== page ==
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Russell Southwood

users. The phones were about the size of a half-brick, with a long protruding antenna and large, awkward white buttons; their batteries could support only sixty minutes of talk time, and their memories stored only the last number dialled. Two hundred Zairean officials called each other at home and overseas over the next year without paying for a single call. Telecel covered all expenses. ‘You'd go in to a minister's office and you'd see a “Telecel” [as the phones became known] on his desk.’  6

in Africa 2.0
Abstract only
Making do, rationing and nostalgic austerity
Alison Hulme

coincidence that these things are associated with the housewife of the 1940s; the scrimping and saving, head-​scarfed and rosy-​cheeked heroine of the home front. As Clarke and Newman argue, austerity in the UK today necessarily invites echoes of that earlier postwar austerity by dint of the existence of a collective memory of rationing, making do and mending, and a culture of restraint (2012). But there is more at play here than simple collective memory. There is also a wilful play upon that memory –​a politically and ideologically charged intent to connect the two eras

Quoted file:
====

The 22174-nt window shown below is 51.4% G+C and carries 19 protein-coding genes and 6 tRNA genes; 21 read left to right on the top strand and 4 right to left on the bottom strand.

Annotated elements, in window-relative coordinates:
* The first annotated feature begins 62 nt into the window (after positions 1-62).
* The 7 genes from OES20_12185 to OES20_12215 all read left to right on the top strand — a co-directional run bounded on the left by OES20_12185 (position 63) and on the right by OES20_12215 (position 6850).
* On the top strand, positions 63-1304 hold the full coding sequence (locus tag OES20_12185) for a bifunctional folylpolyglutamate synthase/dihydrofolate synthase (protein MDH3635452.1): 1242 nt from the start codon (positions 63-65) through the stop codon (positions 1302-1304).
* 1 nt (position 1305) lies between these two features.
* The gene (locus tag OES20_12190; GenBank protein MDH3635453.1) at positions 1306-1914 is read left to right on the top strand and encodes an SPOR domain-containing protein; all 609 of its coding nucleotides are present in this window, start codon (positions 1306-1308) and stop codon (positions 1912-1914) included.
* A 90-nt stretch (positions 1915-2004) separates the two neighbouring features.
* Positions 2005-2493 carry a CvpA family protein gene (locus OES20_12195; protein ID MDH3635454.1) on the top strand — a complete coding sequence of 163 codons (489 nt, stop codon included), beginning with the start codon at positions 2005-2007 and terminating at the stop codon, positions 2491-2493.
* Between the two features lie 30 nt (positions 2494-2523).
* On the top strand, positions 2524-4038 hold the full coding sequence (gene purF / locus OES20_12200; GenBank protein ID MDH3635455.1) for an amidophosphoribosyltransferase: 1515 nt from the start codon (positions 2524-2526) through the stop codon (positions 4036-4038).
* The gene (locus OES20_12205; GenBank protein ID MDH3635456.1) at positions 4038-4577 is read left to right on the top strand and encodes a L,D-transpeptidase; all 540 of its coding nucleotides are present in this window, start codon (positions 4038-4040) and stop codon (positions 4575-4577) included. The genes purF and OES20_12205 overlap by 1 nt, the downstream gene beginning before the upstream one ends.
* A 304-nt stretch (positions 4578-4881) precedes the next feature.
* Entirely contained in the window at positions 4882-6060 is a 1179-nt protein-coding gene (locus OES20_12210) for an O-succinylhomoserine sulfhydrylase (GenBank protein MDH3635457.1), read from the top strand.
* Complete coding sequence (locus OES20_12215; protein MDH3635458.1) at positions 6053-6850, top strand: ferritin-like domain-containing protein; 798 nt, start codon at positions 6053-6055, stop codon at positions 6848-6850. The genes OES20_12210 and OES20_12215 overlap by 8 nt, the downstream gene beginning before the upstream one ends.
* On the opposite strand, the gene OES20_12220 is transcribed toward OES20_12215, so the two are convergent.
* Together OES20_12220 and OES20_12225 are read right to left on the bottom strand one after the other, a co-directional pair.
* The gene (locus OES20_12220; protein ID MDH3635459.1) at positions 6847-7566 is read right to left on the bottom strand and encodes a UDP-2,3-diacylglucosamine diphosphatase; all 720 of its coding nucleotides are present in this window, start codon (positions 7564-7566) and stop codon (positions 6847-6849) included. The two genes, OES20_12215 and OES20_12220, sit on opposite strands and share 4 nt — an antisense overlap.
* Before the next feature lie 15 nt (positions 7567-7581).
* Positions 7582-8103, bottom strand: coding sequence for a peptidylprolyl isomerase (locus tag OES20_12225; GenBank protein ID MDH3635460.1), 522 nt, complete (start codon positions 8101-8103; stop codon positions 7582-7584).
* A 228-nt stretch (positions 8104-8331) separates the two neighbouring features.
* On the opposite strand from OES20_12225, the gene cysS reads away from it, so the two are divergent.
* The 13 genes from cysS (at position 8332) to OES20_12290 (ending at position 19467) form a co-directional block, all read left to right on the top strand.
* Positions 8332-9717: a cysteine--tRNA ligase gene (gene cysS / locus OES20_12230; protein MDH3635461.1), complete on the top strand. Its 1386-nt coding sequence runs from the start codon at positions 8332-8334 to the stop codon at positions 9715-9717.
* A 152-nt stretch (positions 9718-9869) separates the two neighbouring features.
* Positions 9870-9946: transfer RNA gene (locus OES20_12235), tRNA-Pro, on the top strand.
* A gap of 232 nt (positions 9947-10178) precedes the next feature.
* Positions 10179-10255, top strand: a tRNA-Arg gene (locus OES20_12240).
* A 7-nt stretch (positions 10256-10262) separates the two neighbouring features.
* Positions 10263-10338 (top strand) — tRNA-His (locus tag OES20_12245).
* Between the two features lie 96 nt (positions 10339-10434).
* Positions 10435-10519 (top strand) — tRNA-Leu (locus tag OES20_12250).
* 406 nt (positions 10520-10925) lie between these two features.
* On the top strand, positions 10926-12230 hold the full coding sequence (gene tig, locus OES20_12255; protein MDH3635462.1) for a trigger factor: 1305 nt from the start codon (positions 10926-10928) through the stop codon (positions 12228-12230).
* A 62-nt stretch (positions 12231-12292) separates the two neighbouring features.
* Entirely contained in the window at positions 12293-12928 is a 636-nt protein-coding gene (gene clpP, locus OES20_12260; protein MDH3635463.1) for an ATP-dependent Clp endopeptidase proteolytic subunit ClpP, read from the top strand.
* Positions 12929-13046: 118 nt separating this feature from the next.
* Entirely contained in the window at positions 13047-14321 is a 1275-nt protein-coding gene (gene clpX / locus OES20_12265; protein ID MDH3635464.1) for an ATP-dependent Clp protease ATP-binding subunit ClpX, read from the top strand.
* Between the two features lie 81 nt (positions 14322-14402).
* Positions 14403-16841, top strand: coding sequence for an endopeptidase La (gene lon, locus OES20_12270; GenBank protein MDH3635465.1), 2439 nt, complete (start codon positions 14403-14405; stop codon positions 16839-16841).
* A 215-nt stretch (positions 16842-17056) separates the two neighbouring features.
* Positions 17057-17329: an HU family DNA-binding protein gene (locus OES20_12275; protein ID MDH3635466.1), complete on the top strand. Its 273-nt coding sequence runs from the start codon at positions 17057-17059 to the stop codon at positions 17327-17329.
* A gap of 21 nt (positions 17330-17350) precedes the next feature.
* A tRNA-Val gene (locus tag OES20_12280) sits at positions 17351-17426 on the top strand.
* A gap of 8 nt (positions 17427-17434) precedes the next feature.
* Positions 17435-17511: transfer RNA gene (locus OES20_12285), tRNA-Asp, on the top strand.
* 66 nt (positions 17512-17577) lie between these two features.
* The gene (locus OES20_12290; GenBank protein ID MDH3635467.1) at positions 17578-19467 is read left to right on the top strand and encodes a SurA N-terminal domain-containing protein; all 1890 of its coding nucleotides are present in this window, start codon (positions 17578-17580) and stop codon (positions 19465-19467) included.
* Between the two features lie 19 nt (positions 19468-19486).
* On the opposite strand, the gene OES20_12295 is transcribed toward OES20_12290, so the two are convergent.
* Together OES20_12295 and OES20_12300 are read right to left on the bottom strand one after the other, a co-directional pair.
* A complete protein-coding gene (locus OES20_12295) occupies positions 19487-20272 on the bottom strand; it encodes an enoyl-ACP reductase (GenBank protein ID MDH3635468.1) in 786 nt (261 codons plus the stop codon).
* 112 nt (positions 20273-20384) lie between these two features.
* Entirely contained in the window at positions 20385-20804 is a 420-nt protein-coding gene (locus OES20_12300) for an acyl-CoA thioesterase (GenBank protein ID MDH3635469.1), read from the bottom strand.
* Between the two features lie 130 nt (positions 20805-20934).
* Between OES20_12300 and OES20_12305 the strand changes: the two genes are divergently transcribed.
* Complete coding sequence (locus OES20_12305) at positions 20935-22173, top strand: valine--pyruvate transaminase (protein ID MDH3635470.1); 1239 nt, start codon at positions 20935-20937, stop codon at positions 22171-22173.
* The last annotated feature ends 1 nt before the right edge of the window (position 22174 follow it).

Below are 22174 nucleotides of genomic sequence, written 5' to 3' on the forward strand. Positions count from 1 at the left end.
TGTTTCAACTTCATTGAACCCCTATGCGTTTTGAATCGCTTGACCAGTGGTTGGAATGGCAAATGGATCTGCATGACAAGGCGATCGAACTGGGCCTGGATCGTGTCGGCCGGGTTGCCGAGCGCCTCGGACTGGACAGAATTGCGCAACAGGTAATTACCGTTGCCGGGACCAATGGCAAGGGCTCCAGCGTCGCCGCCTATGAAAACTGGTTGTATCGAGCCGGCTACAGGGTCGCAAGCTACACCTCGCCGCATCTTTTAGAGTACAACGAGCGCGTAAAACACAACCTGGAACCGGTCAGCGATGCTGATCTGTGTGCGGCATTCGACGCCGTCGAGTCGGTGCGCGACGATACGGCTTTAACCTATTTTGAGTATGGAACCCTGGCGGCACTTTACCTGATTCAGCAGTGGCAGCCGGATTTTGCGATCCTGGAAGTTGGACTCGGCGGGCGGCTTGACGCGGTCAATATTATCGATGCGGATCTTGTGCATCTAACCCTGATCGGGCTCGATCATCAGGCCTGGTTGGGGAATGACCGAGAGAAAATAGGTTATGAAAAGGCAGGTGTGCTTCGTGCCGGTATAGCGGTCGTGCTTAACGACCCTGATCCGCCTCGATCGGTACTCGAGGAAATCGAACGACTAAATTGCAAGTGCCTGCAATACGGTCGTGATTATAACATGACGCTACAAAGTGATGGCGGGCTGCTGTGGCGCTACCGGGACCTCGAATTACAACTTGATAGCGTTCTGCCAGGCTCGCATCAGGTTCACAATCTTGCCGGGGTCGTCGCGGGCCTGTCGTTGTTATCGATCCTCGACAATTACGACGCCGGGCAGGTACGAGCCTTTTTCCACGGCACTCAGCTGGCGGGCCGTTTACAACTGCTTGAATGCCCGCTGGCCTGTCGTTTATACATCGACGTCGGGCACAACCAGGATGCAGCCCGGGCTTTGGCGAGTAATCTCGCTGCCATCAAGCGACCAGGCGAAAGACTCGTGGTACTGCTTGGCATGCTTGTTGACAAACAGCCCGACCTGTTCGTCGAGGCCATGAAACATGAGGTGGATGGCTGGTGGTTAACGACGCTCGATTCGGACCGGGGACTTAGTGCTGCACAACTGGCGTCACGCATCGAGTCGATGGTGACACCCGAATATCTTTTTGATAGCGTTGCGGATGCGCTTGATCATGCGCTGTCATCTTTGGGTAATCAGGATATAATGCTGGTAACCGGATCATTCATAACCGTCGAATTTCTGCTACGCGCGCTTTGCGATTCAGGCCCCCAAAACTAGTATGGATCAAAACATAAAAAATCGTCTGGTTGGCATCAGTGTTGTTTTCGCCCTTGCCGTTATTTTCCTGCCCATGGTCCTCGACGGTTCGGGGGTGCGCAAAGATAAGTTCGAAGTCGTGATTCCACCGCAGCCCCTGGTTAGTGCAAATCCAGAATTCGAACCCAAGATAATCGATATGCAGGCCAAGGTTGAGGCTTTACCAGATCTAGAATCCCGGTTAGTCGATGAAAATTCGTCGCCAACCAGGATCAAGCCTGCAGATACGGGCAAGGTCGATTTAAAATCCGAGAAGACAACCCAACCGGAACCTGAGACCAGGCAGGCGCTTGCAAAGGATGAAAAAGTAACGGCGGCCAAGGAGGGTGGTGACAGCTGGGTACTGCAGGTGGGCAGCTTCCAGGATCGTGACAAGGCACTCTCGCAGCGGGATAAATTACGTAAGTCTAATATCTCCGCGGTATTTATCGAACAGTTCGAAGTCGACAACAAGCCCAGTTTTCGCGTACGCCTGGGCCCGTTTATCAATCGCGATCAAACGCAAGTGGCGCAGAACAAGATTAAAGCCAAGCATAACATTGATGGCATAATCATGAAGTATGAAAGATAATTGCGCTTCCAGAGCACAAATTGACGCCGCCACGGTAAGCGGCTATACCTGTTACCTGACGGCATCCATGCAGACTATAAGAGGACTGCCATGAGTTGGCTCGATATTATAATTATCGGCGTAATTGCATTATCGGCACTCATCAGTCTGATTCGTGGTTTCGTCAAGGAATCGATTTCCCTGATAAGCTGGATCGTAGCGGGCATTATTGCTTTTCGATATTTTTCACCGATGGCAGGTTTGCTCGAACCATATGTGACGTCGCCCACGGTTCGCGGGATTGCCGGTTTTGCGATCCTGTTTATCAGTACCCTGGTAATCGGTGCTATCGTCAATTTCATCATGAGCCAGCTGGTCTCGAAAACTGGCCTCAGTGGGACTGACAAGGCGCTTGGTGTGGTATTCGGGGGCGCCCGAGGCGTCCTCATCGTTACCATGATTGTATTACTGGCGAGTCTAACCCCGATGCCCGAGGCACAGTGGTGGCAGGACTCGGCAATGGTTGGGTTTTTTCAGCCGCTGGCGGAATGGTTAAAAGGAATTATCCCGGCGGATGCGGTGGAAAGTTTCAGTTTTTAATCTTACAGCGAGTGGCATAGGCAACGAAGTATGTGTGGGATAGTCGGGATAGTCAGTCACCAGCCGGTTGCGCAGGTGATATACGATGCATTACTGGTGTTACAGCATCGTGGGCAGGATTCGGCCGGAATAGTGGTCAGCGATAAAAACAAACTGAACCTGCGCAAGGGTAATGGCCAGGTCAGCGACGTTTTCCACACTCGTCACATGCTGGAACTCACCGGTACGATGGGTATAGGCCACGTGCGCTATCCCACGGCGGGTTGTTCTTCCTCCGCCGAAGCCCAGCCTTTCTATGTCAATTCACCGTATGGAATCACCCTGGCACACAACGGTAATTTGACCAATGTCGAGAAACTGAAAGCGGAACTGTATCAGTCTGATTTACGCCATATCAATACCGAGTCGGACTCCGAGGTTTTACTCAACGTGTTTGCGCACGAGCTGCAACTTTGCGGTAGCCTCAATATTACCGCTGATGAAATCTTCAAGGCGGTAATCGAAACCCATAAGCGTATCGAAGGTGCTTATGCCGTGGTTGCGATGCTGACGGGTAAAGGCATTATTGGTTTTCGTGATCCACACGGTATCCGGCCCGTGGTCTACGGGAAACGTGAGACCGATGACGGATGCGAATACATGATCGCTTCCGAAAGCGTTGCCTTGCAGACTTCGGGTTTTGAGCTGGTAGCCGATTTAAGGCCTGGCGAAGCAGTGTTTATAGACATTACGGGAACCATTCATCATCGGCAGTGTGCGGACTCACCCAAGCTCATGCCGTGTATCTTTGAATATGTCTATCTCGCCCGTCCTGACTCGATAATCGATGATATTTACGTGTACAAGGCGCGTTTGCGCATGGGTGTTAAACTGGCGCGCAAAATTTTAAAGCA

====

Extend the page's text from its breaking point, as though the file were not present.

in A brief history of thrift
A technocrats' tale
Aeron Davis

responsible for over half of all party donations to the Conservatives, now in government. 24 What was equally concerning was the refusal to have a proper, public inquiry into what happened. The biggest financial crisis in living memory had just occurred, throwing the country into recession. Government had used hundreds of billions of pounds of taxpayers’ money to bail out the banking system. However, the Labour government refused to hold an investigation. Lord McFall, as chair of the

in Bankruptcy, bubbles and bailouts
The resurgence of Route 128 in Massachusetts
Michael H. Best

architecture of the leading enterprises were of the closed-system type.5 DEC’s components, for example, were hardwired to one another. The microprocessor, the motherboard, Resurgence of Route 128 161 the memory chips, the disk drive, the operating system, the display screen, the software programmes, the printer, the printer microprocessor, the printer engine software, all of the computer peripherals were designed according to a proprietary (and closed) architecture.6 Sub-contractors made peripheral parts but were not encouraged to develop independent design capabilities

in Market relations and the competitive process
Mike Buckle
John Thompson

and reduce excessive risk taking are captured and weakened. A second dimension is regulatory relapse. Regulators are human and, like investors, they are subject to memory loss and reinterpretation of history. Consequently, they too forget the lessons of the past and buy into rhetoric regarding the end of the business cycle. This results in a willingness to weaken regulation, on

in The UK financial system (fifth edition)
Abstract only
The Treasury as saviour?